Q 10 asks if the rule’s provisions for the timing of agency action need to be revised.  The current rule prohibits a decision within 90 days of issuance of a draft EIS, or 30 days after publication of a final EIS, whichever is later.[8],[9] This requirement is reasonable, in that it prevents an agency from rushing through preparation of an EIS and issuing a decision before impacts and public comments have been fully solicited and considered.  Therefore, we request that the timing of agency action does not need to be revised.

Q 11 asks if the provisions in CEQ’s NEPA regulations relating to agency responsibility and the preparation of NEPA documents by contractors and project applicants be revised?  We believe that 40 CFR 1506.5 adequately addresses this issue, however, we are concerned about the potential for a conflict of interest when using “third party contractors” to prepare NEPA documents.  Often, contractors are not objective when being paid a considerable amount of money by an agency or sponsoring private sector project proponent; hence, contractors can bias their analyses in favor of supporting their source of funding.  In addition, while this regulation states that the responsible official shall conduct an independent review of contractor prepared NEPA documents, this does not always happen when the agency does not have sufficient trained staff nor the time to do so, as previously stated in this comment letter.  We suggest conflict of interest statements be fully disclosed to the public and if there is evidence of bias in the NEPA process, the contract be terminated.

Q 12 asks if the provisions in CEQ’s NEPA regulations relating to programmatic NEPA documents and tiering be revised?  Programmatic NEPA documents and tiering are addressed in 40 CFR 1500, 1502, and 1508.  Additionally, CEQ issued final guidance on the use of programmatic NEPA processes/documents on December 18, 2014.  This guidance could be woven into the regulations as appropriate to provide further direction to agencies.

As indicated above, we believe programmatic NEPA documents are useful; however, they are often more complicated and require more time to prepare.  These challenges can lead to shortcuts in the process that result in poorly prepared or insufficient programmatic documents.  Notwithstanding, combining similar project proposals within a relevant project area (and in a tiered NEPA document) may provide a more effective and efficient approach for analyzing potential environmental impacts, including offering value when conducting the cumulative impact analysis.

In practice, it is our experience that programmatic NEPA documents are more commonly overly generalized (and oversimplified) in characterizing both existing conditions and environmental consequences, to the degree that they are not adequate for tiering.  Furthermore, we are increasingly seeing Bureau of Land Management oil and gas leasing NEPA documents “tiered” to outdated programmatic Resource / Land Management Plans, or that agencies purposely avoid more thorough analyses all together by issuing a Categorical Exclusion citing the generalized, programmatic plan as sufficient for decision-making.  In these cases, site-specific information is often promised at the later oil/gas development phase.  In short, these examples potentially indicate a manipulation of the NEPA process wherein decision-makers insufficiently analyze and disclose the impacts of federal actions.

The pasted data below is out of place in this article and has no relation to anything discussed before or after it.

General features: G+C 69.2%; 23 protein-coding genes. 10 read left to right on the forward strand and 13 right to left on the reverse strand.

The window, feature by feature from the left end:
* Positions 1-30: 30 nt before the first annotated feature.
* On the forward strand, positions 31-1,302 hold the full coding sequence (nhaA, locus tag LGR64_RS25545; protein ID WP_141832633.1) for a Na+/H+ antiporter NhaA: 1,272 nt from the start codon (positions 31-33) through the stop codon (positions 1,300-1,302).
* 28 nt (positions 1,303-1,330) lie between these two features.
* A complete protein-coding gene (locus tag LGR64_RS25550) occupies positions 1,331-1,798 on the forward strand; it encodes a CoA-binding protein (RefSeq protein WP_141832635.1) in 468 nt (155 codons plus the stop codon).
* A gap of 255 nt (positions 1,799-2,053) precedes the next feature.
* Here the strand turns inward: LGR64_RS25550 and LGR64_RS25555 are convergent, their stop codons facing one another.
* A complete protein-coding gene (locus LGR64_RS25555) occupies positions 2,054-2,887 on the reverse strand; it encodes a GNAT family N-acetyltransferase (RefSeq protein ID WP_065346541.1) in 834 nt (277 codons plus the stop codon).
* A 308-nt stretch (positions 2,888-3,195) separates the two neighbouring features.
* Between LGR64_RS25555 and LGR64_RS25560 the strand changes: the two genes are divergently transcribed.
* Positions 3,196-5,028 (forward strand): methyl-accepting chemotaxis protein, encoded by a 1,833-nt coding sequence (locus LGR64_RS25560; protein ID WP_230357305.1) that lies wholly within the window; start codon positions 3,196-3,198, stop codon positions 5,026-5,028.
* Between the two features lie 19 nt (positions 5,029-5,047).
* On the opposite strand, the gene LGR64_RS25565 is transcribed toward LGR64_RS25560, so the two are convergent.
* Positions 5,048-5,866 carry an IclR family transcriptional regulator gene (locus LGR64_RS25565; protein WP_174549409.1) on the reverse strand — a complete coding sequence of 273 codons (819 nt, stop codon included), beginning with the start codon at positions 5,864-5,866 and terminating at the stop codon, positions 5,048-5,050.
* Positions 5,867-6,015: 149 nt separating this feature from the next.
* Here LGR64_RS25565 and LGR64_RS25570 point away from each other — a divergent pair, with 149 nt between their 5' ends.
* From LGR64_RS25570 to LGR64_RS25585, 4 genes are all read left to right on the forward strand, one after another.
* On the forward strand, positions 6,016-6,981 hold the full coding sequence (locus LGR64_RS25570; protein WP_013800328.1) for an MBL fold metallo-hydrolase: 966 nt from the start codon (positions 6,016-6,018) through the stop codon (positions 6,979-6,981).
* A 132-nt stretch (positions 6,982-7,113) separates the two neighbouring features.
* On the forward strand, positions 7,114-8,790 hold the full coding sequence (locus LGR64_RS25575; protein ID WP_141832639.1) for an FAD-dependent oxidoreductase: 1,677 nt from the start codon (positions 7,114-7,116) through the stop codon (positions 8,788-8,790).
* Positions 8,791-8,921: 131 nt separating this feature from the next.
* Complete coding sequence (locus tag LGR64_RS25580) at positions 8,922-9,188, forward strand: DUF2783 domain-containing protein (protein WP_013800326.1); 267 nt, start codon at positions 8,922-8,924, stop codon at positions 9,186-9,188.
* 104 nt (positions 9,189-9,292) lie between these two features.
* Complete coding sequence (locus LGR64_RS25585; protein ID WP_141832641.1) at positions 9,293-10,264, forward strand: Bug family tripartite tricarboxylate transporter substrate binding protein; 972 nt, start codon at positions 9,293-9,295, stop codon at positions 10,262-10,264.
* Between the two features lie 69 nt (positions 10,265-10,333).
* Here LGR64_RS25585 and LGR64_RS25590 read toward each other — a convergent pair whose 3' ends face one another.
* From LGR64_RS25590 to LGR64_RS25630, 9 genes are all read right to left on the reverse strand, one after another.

In response, we encourage CEQ to adopt appropriate “standards” for tiering that ensures that sufficient affected environment information and site-specific environmental impacts analyses and mitigation measures are disclosed in a NEPA document so that it is adequate and appropriate for tiering.

Q 13 asks about the appropriate range of alternatives.  We believe that current direction requiring agencies to “rigorously explore and objectively evaluate all reasonable alternatives” is very important and should be retained.  The section also states that the portion of the EIS document describing alternatives – including the proposed action – is the “heart” of the EIS. [10]

Additionally, Section 101 of NEPA further details the federal government’s responsibility to assure a safe, healthful, productive and aesthetically and culturally pleasing surroundings,” and “attain the widest range of beneficial uses of the environment without degradation, risk to health or safety, or other undesirable and unintended consequences.”[11]  With these directives in place we do not see how the purpose of NEPA and the responsibilities of the federal government detailed therein could possibly be met without a rigorous examination of a full range of alternatives.  It is especially important to retain provisions requiring rigorous examination of all reasonable alternatives and those that require active solicitation of public comment.  Therefore, the CEQ must retain section 1502.14(a).  Any substantial weakening of this section would cut the heart out of NEPA.


The ANPR has proposed seven questions (Q 14 to Q 20) related to the General provisions of the CEQ regulations.

Q 14 asks if any provisions of the CEQ’s NEPA regulations are currently obsolete?  In our view no sections are obsolete.

Q 15 asks if provisions of the CEQ’s NEPA regulations can be updated to reflect new technologies that can be used to make the process more efficient?  Minor recommendations for using the Internet and webpages for sharing studies, data reports, maps and other information are found elsewhere in this comment letter.